My mom makes the best ever scones. They were always a treat with tea. The other day I had a friend text me that she would be in the neighborhood and maybe we could get together for tea and a chat. She is from the U.K. so I wanted to have a “real” tea. I got out the teapot and whipped up a quick batch of scones. These are so easy to put together. You can also add golden raisins, dried fruit, crystalized ginger or any combination of sweet or savory additions. I did not have time to get mom’s recipe so I had this one which I believe is from Southern Living.








  • 2 cups all-purpose flour
  • 1/3 cup sugar
  • 1 tablespoon baking powder
  • 1/2 teaspoon salt
  • 1/2 cup cold butter, cut into 1/2-inch cubes
  • 1 cup whipping cream, divided


Preheat oven to 450°. Stir together first 4 ingredients in a large bowl. Cut butter into flour mixture with a pastry blender until crumbly and mixture resembles small peas.
Freeze 5 minutes. Add 3/4 cup plus 2 Tbsp. cream, stirring just until dry ingredients are moistened.

Turn dough out onto wax paper; gently press or pat dough into a 7-inch round (mixture will be crumbly). Cut round into 8 wedges. Place wedges 2 inches apart on a lightly greased baking sheet. Brush tops of wedges with remaining 2 Tbsp. cream just until moistened.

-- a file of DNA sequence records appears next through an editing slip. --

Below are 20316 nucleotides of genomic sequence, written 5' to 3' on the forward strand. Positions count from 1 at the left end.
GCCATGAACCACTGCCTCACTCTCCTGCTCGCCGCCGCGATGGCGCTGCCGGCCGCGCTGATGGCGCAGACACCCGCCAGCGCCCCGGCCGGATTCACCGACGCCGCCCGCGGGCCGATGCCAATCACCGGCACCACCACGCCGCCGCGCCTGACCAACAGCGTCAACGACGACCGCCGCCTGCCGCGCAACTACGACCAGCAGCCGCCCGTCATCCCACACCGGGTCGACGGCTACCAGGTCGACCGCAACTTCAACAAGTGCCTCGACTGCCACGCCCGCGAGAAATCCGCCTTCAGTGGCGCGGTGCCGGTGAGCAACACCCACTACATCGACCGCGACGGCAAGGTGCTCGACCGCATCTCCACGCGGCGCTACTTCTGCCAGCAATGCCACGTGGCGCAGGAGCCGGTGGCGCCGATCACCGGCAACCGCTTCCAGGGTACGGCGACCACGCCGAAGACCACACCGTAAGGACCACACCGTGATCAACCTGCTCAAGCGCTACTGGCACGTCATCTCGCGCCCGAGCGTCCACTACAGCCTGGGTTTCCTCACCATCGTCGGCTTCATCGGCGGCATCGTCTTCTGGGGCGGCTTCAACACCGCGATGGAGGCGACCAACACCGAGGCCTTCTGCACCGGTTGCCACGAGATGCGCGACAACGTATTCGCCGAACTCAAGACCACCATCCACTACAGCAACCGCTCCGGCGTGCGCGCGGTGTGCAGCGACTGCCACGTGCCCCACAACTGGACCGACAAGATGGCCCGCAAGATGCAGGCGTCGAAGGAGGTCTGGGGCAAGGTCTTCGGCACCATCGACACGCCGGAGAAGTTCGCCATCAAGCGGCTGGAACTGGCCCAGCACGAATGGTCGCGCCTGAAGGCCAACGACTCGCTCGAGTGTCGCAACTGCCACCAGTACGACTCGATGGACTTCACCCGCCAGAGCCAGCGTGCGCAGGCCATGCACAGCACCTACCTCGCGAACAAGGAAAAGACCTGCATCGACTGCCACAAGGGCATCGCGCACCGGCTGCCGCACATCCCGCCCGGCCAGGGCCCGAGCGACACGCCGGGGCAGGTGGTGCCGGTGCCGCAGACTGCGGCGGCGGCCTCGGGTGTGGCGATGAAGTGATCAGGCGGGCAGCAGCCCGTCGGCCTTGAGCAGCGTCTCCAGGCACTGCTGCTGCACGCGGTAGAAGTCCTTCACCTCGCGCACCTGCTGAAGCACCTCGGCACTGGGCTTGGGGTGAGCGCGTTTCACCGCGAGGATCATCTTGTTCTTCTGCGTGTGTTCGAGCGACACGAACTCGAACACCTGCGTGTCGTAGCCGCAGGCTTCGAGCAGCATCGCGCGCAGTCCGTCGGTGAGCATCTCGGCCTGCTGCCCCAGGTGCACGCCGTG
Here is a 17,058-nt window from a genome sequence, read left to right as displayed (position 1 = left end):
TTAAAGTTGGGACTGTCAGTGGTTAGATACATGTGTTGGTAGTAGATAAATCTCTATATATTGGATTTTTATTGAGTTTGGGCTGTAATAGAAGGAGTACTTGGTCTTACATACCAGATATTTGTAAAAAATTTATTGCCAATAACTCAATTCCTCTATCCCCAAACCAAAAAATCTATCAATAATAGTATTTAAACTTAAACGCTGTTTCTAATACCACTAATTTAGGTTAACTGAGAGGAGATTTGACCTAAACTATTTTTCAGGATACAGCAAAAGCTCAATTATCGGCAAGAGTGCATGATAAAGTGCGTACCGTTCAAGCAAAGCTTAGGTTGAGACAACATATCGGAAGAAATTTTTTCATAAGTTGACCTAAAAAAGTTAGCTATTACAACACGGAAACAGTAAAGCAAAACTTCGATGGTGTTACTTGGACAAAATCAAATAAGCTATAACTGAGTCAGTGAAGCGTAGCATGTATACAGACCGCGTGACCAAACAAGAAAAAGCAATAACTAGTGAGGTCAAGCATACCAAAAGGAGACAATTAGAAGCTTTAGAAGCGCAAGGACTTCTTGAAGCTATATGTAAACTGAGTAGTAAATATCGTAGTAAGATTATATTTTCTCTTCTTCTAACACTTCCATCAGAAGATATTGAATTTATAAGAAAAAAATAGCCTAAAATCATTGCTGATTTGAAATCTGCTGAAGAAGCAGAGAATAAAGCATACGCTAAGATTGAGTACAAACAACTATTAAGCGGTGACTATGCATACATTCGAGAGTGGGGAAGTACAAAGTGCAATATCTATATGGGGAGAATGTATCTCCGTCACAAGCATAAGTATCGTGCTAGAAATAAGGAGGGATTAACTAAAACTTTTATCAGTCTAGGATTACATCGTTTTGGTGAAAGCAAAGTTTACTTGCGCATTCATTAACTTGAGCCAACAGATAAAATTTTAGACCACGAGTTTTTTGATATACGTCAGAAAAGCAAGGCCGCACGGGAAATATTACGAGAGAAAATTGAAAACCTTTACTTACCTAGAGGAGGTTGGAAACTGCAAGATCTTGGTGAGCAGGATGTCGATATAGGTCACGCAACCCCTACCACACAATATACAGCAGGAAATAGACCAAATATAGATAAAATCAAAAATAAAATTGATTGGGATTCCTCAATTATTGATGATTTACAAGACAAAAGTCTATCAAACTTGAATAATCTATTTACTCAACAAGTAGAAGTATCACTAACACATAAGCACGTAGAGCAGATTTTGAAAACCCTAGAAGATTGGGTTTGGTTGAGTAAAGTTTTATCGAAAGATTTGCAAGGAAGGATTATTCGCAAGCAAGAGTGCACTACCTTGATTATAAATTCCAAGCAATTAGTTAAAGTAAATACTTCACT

Bake at 450° for 13 to 15 minutes or until golden.



Chocolate-Cherry Scones: Stir in 1/4 cup dried cherries, coarsely chopped, and 2 oz.coarsely chopped semisweet chocolate with the cream.

Apricot-Ginger Scones: Stir in 1/2 cup finely chopped dried apricots and 2 Tbsp. finely chopped crystallized ginger with the cream. Drizzle with Vanilla Glaze after baking.

Cranberry-Pistachio Scones: Stir in 1/4 cup sweetened dried cranberries and 1/4 cup coarsely chopped roasted salted pistachios with the cream.

Brown Sugar-Pecan Scones: Substitute brown sugar for granulated sugar. Stir in 1/2 cup chopped toasted pecans with the cream.

Rosemary, Pear, and Asiago Scones: Omit sugar. Stir in 3/4 cup finely chopped fresh pear, 1/2 cup grated Asiago cheese, and 1 tsp. chopped fresh rosemary with the cream.

Bacon, Cheddar, and Chive Scones: Omit sugar. Stir in 3/4 cup (3-oz.) shredded sharp Cheddar cheese, 1/4 cup finely chopped cooked bacon, 2 Tbsp. chopped fresh chives, and 1/2 tsp. freshly ground pepper with the cream.